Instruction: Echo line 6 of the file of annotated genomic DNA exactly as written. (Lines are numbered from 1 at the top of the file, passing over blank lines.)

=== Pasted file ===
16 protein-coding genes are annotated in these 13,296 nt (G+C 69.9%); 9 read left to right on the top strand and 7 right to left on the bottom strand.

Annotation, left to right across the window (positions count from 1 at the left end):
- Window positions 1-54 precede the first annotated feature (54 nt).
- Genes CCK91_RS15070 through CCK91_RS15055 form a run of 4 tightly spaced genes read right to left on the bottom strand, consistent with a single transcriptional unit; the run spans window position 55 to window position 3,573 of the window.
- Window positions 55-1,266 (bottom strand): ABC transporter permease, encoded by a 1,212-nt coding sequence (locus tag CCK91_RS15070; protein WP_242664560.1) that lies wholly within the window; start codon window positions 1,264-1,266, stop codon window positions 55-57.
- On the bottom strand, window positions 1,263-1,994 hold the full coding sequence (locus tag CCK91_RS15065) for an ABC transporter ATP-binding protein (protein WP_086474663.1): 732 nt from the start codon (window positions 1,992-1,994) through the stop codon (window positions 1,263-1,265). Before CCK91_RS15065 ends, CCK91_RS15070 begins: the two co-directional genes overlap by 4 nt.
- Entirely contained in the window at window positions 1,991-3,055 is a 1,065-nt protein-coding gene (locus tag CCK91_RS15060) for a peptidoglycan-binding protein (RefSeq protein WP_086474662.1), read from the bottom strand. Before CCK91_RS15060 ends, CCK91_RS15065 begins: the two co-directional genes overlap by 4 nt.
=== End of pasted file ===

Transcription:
- On the bottom strand, window positions 1,263-1,994 hold the full coding sequence (locus tag CCK91_RS15065) for an ABC transporter ATP-binding protein (protein WP_086474663.1): 732 nt from the start codon (window positions 1,992-1,994) through the stop codon (window positions 1,263-1,265). Before CCK91_RS15065 ends, CCK91_RS15070 begins: the two co-directional genes overlap by 4 nt.